The Carlins Loup, Carlops
Carlops is a small village in the Pentland Hills, within Peeblesshire, but butted up against the border with Midlothian, here marked by the River North Esk. The A702 runs through the village, on the route from Upper Clydesdale to Edinburgh, following the route of a Roman road which crossed the burn at the same point.
There is a parish church here, and one pub (the Allan Ramsay)
Carlops sits at the very edge of the Pentland Hills, with the hills to the west while the village is at the edge of the lower ground stretching out eastwards toward the Moorfoot Hills. Carlops Hill rises at the eastern edge of the village, a subsidiary hill of Mount Maw. There is a petrifying spring on its slopes.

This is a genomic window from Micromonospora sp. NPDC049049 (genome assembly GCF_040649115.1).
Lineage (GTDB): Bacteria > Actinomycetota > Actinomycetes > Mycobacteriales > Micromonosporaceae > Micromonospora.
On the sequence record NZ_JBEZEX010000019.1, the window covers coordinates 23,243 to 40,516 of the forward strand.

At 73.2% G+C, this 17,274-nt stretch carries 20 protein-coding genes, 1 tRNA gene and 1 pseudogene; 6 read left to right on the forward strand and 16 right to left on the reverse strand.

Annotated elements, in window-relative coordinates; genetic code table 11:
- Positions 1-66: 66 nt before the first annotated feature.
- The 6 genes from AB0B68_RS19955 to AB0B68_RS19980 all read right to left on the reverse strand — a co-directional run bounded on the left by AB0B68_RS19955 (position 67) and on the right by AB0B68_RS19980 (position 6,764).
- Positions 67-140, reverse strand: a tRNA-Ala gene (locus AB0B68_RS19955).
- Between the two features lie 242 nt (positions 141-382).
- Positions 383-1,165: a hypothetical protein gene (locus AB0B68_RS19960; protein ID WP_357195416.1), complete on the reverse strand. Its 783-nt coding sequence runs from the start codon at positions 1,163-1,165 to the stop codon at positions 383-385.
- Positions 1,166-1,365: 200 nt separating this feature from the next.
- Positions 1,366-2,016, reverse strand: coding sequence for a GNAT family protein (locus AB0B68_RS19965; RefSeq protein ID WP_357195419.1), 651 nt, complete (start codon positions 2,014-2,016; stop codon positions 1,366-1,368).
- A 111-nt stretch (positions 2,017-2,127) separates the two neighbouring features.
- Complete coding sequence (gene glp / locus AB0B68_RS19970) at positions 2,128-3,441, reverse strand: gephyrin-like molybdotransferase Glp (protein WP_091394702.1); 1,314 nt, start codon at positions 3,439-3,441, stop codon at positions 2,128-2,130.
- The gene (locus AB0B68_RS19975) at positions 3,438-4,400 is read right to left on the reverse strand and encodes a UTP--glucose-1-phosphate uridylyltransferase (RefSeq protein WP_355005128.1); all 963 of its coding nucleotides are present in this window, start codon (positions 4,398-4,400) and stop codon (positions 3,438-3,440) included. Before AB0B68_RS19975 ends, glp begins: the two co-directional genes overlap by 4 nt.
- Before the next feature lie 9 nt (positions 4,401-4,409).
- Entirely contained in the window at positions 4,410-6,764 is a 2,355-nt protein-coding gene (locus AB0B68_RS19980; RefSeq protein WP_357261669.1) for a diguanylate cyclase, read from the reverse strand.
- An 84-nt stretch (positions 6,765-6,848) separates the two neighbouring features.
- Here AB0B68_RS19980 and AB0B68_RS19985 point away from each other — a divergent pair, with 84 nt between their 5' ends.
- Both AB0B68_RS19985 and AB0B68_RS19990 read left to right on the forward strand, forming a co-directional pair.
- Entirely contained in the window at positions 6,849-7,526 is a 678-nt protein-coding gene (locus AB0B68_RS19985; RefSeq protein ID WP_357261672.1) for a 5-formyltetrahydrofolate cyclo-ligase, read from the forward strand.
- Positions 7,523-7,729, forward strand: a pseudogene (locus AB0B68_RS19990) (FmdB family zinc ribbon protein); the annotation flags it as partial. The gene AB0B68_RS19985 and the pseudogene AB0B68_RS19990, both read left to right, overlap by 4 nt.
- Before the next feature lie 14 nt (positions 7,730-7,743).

The village was founded in 1784 and developed cotton weaving, coal mining and limestone mining.
The name of the village is taken from a location just south of where the village stands today, where there are two exposed rock-faces about 65 feet in height, facing each other and with a similar distance between them. Folklore maintained that witches would leap from one face to the other, over the chasm, for entertainment of an evening. This gave them the name 'Carlins Lowp', which is Scots for "Witches' Leap".
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